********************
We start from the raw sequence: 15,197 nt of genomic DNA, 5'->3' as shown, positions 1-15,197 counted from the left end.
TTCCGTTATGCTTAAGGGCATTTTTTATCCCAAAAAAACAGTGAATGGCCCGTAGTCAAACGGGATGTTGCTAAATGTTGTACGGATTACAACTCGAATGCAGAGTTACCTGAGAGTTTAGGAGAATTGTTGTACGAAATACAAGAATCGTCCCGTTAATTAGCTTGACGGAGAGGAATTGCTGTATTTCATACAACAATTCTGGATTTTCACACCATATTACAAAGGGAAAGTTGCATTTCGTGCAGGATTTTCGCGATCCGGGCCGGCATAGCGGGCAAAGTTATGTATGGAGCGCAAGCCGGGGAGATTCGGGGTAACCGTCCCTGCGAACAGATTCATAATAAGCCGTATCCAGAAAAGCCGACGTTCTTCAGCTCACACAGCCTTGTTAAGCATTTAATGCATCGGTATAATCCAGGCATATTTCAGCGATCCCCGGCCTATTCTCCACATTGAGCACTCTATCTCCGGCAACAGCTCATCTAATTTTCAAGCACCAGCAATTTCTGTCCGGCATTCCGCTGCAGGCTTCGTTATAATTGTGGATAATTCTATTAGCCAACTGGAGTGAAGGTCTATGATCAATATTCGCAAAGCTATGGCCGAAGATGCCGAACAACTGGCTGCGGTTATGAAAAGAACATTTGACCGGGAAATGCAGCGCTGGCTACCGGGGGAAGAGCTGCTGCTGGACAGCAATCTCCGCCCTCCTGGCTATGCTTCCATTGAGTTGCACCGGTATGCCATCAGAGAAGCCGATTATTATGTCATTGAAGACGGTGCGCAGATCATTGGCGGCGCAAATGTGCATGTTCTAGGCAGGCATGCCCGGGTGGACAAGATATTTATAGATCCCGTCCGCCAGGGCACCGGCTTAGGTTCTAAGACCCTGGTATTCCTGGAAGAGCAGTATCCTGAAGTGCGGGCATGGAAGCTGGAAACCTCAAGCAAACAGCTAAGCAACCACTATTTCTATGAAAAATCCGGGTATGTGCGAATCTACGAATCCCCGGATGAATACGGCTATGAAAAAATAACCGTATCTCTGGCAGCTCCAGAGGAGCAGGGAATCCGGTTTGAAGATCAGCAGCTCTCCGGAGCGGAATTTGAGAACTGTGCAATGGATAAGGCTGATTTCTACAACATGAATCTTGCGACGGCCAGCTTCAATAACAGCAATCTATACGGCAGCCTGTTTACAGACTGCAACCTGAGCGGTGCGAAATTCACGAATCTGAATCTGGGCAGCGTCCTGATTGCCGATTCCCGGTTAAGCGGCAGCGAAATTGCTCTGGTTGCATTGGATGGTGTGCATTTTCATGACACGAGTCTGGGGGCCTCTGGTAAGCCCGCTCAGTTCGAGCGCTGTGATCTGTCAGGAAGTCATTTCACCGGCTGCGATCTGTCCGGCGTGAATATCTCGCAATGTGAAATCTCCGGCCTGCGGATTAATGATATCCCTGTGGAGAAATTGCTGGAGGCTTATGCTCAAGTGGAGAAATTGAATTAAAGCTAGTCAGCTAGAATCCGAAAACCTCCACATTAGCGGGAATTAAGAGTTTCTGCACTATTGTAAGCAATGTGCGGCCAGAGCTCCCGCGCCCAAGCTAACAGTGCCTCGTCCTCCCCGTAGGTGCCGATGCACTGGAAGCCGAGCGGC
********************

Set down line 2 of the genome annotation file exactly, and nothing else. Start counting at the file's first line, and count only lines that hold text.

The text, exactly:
TTCCGTTATGCTTAAGGGCATTTTTTATCCCAAAAAAACAGTGAATGGCCCGTAGTCAAACGGGATGTTGCTAAATGTTGTACGGATTACAACTCGAATGCAGAGTTACCTGAGAGTTTAGGAGAATTGTTGTACGAAATACAAGAATCGTCCCGTTAATTAGCTTGACGGAGAGGAATTGCTGTATTTCATACAACAATTCTGGATTTTCACACCATATTACAAAGGGAAAGTTGCATTTCGTGCAGGATTTTCGCGATCCGGGCCGGCATAGCGGGCAAAGTTATGTATGGAGCGCAAGCCGGGGAGATTCGGGGTAACCGTCCCTGCGAACAGATTCATAATAAGCCGTATCCAGAAAAGCCGACGTTCTTCAGCTCACACAGCCTTGTTAAGCATTTAATGCATCGGTATAATCCAGGCATATTTCAGCGATCCCCGGCCTATTCTCCACATTGAGCACTCTATCTCCGGCAACAGCTCATCTAATTTTCAAGCACCAGCAATTTCTGTCCGGCATTCCGCTGCAGGCTTCGTTATAATTGTGGATAATTCTATTAGCCAACTGGAGTGAAGGTCTATGATCAATATTCGCAAAGCTATGGCCGAAGATGCCGAACAACTGGCTGCGGTTATGAAAAGAACATTTGACCGGGAAATGCAGCGCTGGCTACCGGGGGAAGAGCTGCTGCTGGACAGCAATCTCCGCCCTCCTGGCTATGCTTCCATTGAGTTGCACCGGTATGCCATCAGAGAAGCCGATTATTATGTCATTGAAGACGGTGCGCAGATCATTGGCGGCGCAAATGTGCATGTTCTAGGCAGGCATGCCCGGGTGGACAAGATATTTATAGATCCCGTCCGCCAGGGCACCGGCTTAGGTTCTAAGACCCTGGTATTCCTGGAAGAGCAGTATCCTGAAGTGCGGGCATGGAAGCTGGAAACCTCAAGCAAACAGCTAAGCAACCACTATTTCTATGAAAAATCCGGGTATGTGCGAATCTACGAATCCCCGGATGAATACGGCTATGAAAAAATAACCGTATCTCTGGCAGCTCCAGAGGAGCAGGGAATCCGGTTTGAAGATCAGCAGCTCTCCGGAGCGGAATTTGAGAACTGTGCAATGGATAAGGCTGATTTCTACAACATGAATCTTGCGACGGCCAGCTTCAATAACAGCAATCTATACGGCAGCCTGTTTACAGACTGCAACCTGAGCGGTGCGAAATTCACGAATCTGAATCTGGGCAGCGTCCTGATTGCCGATTCCCGGTTAAGCGGCAGCGAAATTGCTCTGGTTGCATTGGATGGTGTGCATTTTCATGACACGAGTCTGGGGGCCTCTGGTAAGCCCGCTCAGTTCGAGCGCTGTGATCTGTCAGGAAGTCATTTCACCGGCTGCGATCTGTCCGGCGTGAATATCTCGCAATGTGAAATCTCCGGCCTGCGGATTAATGATATCCCTGTGGAGAAATTGCTGGAGGCTTATGCTCAAGTGGAGAAATTGAATTAAAGCTAGTCAGCTAGAATCCGAAAACCTCCACATTAGCGGGAATTAAGAGTTTCTGCACTATTGTAAGCAATGTGCGGCCAGAGCTCCCGCGCCCAAGCTAACAGTGCCTCGTCCTCCCCGTAGGTGCCGATGCACTGGAAGCCGAGCGGC